The single biggest problem that I have observed among ACT-takers is that they never have enough time to finish the entire Reading section. 40 questions in 35 minutes is a lot, and if you’re a slow reader, then it can be a disaster.
One possible way of handling that problem: skip one of the passages.
If you know you generally hate Prose Fiction, plan to skip that passage; if Science is usually awful, skip Science, etc. If you don’t have a preference, skim through the four when you first get the test and see which one looks least interesting.
Now I realize what you’re thinking: how can I possibly get a decent score if I omit a quarter of the section?
Here’s how: first, you’re not going to omit it completely. You’re going to pick a letter pair (A/F, B/G, etc.) and fill it in for every single answer for that passage. Statistically, you are almost guaranteed to get at least two questions right, usually three, and sometimes even four (although I wouldn’t bet on the last one).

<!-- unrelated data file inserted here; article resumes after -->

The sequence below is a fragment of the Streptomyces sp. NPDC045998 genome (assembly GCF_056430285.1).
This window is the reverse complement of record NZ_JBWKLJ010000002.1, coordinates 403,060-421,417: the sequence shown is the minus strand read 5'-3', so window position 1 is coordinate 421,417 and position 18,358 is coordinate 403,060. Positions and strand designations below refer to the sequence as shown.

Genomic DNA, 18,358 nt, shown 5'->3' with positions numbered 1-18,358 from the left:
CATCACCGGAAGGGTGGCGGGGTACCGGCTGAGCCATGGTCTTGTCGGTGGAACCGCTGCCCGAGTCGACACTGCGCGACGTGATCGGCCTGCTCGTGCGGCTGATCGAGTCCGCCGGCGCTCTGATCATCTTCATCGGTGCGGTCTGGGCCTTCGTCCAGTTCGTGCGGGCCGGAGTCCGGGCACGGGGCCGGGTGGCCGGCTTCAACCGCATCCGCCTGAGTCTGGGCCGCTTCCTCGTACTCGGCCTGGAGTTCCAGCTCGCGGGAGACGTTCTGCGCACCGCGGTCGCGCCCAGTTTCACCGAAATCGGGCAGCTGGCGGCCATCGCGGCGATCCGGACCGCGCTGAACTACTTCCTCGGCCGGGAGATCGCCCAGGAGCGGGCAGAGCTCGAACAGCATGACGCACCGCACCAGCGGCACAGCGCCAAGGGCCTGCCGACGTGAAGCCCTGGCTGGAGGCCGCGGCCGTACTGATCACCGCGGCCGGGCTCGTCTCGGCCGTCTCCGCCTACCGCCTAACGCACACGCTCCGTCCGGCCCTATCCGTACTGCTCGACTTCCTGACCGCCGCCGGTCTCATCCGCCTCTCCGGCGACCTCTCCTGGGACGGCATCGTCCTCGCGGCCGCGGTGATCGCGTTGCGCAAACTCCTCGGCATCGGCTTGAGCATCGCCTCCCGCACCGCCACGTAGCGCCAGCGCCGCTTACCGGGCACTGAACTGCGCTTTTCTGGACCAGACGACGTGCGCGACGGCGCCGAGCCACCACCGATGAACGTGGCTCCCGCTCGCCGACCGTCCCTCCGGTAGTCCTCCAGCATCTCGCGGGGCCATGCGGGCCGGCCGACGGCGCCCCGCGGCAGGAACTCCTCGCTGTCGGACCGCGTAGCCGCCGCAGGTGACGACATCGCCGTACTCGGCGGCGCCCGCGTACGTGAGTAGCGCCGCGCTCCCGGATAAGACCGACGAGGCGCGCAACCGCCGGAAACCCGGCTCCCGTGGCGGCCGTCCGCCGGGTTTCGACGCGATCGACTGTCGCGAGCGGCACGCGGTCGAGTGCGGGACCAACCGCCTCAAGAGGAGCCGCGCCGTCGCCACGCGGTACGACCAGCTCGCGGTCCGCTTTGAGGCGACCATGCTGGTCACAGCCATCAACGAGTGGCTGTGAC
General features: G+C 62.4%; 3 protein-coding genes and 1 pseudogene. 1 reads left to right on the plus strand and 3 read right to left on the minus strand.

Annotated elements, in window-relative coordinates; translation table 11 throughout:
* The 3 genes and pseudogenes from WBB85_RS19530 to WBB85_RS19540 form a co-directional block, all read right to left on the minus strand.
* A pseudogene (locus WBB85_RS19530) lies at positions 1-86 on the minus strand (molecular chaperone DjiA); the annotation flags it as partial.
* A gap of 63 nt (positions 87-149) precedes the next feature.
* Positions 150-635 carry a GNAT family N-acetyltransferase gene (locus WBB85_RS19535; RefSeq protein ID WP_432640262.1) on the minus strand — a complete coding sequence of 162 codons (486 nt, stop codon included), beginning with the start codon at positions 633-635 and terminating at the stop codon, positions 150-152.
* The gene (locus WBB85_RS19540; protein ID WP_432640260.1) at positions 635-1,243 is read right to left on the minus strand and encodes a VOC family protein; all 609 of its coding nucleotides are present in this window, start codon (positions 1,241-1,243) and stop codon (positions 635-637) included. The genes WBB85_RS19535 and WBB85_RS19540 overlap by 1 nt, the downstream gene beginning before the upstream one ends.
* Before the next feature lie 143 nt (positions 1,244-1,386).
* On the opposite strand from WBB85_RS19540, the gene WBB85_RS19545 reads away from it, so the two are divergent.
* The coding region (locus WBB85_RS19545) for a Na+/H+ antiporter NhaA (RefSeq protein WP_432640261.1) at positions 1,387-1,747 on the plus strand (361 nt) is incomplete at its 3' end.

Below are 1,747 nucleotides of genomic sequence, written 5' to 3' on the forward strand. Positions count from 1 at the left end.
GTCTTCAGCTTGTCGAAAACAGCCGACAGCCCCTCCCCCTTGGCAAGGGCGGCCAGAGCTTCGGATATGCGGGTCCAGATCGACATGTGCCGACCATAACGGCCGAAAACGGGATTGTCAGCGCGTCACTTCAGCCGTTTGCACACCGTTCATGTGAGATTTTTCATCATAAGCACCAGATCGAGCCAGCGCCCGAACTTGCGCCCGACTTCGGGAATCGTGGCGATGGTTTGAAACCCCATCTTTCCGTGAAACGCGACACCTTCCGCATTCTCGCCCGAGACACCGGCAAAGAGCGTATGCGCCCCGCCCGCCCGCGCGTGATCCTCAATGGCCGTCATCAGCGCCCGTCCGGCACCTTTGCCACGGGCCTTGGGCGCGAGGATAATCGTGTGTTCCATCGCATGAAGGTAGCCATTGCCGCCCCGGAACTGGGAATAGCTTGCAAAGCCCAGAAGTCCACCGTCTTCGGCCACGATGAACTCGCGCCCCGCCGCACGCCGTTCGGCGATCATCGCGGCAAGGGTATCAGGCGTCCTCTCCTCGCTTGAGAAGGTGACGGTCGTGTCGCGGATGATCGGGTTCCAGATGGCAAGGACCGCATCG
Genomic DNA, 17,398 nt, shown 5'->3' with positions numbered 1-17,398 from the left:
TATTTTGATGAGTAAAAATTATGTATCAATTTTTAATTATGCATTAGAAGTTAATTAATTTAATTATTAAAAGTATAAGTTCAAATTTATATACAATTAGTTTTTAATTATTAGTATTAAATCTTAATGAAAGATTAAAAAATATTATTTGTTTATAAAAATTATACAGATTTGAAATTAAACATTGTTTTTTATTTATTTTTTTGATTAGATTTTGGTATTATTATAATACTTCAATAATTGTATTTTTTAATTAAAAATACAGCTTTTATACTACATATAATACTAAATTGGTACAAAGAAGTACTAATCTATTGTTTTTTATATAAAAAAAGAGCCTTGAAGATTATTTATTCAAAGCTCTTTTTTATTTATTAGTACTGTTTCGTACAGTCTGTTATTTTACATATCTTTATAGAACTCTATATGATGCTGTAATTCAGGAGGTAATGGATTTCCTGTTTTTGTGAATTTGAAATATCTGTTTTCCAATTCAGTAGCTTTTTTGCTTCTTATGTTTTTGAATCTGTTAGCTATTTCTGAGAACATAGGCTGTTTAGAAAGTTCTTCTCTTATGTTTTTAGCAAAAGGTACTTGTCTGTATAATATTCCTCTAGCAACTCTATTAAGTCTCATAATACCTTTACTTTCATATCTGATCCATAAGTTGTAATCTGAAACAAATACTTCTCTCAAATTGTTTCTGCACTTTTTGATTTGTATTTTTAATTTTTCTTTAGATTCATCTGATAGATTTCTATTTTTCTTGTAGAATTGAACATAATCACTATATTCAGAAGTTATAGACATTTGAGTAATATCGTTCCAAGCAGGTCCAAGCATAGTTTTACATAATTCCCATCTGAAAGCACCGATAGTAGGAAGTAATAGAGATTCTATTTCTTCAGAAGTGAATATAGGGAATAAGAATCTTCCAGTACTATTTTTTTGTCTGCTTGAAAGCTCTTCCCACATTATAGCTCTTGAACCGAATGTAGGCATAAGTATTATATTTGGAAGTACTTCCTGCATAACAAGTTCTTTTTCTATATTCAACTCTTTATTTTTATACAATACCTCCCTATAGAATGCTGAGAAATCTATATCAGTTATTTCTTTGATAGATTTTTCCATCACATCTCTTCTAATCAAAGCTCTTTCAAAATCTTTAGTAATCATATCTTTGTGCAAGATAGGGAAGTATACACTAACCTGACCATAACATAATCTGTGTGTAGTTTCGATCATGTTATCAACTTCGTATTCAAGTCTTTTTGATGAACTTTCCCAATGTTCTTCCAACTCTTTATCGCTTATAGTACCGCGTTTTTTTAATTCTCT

You now have approximately 11 minutes and 30 seconds to spend on the remaining three passages. If you can use that extra time to get, say, 9/10 questions correct on each one, that already gives you 27 points. Add three more points from the omitted section, and that gives you a raw score of 30, which is usually equivalent to about a scaled score of 27 — not bad if you’ve been stuck at 23 or 24.
Now, let’s say you have a fantastic test and get 10/10 right on the other three passages. That’s a raw score of 30. Plus three points from the omitted test = raw score of 33 = scaled score of 30.
That’s right, a 30.
I will admit that this strategy can be risky. If it backfires, you can end up with a much lower score than what you started with, and sometimes that does happen initially. It also only works if your comprehension is generally very strong. But if that is truly the case, it’s important to stick with it because eventually it will pay off. If you’re a slow enough reader that there’s just no way you’ll ever get through all four passages, it might be the best chance you have to seriously increase your score.
This is a great idea for both the strong and the weak reader. I found the author’s comments to be true for weaker students.